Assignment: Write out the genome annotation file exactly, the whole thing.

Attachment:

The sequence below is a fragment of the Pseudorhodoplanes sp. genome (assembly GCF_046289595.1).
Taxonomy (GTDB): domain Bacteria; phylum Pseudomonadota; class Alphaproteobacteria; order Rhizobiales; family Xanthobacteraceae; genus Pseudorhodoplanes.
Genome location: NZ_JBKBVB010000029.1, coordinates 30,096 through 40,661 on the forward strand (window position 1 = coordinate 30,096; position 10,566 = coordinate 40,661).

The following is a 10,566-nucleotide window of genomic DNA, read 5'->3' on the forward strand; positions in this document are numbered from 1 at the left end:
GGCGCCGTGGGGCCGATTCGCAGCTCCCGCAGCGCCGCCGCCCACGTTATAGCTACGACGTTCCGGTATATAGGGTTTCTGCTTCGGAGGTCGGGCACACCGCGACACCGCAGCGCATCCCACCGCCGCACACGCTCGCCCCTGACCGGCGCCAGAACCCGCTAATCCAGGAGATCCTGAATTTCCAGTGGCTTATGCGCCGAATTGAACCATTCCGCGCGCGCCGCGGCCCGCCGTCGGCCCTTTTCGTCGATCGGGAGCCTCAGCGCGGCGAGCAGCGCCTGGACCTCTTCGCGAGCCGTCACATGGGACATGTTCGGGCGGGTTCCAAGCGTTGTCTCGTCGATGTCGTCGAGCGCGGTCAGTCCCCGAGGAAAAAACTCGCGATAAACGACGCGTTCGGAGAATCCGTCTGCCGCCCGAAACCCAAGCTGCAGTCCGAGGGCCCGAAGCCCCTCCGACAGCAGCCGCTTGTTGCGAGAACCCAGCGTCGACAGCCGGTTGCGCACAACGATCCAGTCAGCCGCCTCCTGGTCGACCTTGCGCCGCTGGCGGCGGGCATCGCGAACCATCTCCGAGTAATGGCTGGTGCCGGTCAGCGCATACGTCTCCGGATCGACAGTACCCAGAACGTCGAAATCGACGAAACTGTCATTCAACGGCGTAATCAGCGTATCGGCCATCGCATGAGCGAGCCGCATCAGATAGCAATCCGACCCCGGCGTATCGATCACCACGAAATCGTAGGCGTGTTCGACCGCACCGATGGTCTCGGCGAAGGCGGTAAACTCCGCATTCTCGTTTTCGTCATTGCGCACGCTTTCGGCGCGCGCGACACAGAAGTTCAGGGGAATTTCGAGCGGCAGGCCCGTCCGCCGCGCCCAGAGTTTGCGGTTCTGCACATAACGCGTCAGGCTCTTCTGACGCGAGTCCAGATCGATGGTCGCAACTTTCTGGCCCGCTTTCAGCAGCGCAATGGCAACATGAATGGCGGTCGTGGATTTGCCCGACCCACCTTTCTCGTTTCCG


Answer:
The sequence below is a fragment of the Pseudorhodoplanes sp. genome (assembly GCF_046289595.1).
Taxonomy (GTDB): domain Bacteria; phylum Pseudomonadota; class Alphaproteobacteria; order Rhizobiales; family Xanthobacteraceae; genus Pseudorhodoplanes.
Genome location: NZ_JBKBVB010000029.1, coordinates 30,096 through 40,661 on the forward strand (window position 1 = coordinate 30,096; position 10,566 = coordinate 40,661).

The following is a 10,566-nucleotide window of genomic DNA, read 5'->3' on the forward strand; positions in this document are numbered from 1 at the left end:
GGCGCCGTGGGGCCGATTCGCAGCTCCCGCAGCGCCGCCGCCCACGTTATAGCTACGACGTTCCGGTATATAGGGTTTCTGCTTCGGAGGTCGGGCACACCGCGACACCGCAGCGCATCCCACCGCCGCACACGCTCGCCCCTGACCGGCGCCAGAACCCGCTAATCCAGGAGATCCTGAATTTCCAGTGGCTTATGCGCCGAATTGAACCATTCCGCGCGCGCCGCGGCCCGCCGTCGGCCCTTTTCGTCGATCGGGAGCCTCAGCGCGGCGAGCAGCGCCTGGACCTCTTCGCGAGCCGTCACATGGGACATGTTCGGGCGGGTTCCAAGCGTTGTCTCGTCGATGTCGTCGAGCGCGGTCAGTCCCCGAGGAAAAAACTCGCGATAAACGACGCGTTCGGAGAATCCGTCTGCCGCCCGAAACCCAAGCTGCAGTCCGAGGGCCCGAAGCCCCTCCGACAGCAGCCGCTTGTTGCGAGAACCCAGCGTCGACAGCCGGTTGCGCACAACGATCCAGTCAGCCGCCTCCTGGTCGACCTTGCGCCGCTGGCGGCGGGCATCGCGAACCATCTCCGAGTAATGGCTGGTGCCGGTCAGCGCATACGTCTCCGGATCGACAGTACCCAGAACGTCGAAATCGACGAAACTGTCATTCAACGGCGTAATCAGCGTATCGGCCATCGCATGAGCGAGCCGCATCAGATAGCAATCCGACCCCGGCGTATCGATCACCACGAAATCGTAGGCGTGTTCGACCGCACCGATGGTCTCGGCGAAGGCGGTAAACTCCGCATTCTCGTTTTCGTCATTGCGCACGCTTTCGGCGCGCGCGACACAGAAGTTCAGGGGAATTTCGAGCGGCAGGCCCGTCCGCCGCGCCCAGAGTTTGCGGTTCTGCACATAACGCGTCAGGCTCTTCTGACGCGAGTCCAGATCGATGGTCGCAACTTTCTGGCCCGCTTTCAGCAGCGCAATGGCAACATGAATGGCGGTCGTGGATTTGCCCGACCCACCTTTCTCGTTTCCG